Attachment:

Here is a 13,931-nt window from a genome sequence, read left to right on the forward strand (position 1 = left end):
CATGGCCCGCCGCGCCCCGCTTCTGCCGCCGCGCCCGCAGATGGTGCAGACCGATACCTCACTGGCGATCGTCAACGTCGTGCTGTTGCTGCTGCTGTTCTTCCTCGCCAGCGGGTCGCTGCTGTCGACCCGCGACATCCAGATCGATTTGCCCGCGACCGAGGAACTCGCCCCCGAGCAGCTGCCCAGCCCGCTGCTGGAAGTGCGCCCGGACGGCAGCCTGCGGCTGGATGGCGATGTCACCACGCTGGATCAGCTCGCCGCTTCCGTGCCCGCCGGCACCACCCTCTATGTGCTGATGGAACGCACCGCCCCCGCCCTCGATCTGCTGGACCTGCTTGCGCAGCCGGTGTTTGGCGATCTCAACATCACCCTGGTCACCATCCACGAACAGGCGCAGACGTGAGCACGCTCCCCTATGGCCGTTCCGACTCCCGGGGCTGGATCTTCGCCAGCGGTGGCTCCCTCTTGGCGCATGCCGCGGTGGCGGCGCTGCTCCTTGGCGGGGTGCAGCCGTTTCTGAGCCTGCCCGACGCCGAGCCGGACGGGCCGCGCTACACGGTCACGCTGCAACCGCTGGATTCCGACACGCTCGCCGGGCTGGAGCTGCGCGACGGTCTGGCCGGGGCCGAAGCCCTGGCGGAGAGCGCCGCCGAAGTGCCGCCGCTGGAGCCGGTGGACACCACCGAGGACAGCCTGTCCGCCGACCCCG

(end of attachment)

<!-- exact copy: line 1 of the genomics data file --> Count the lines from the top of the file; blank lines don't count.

Here is a 13,931-nt window from a genome sequence, read left to right on the forward strand (position 1 = left end):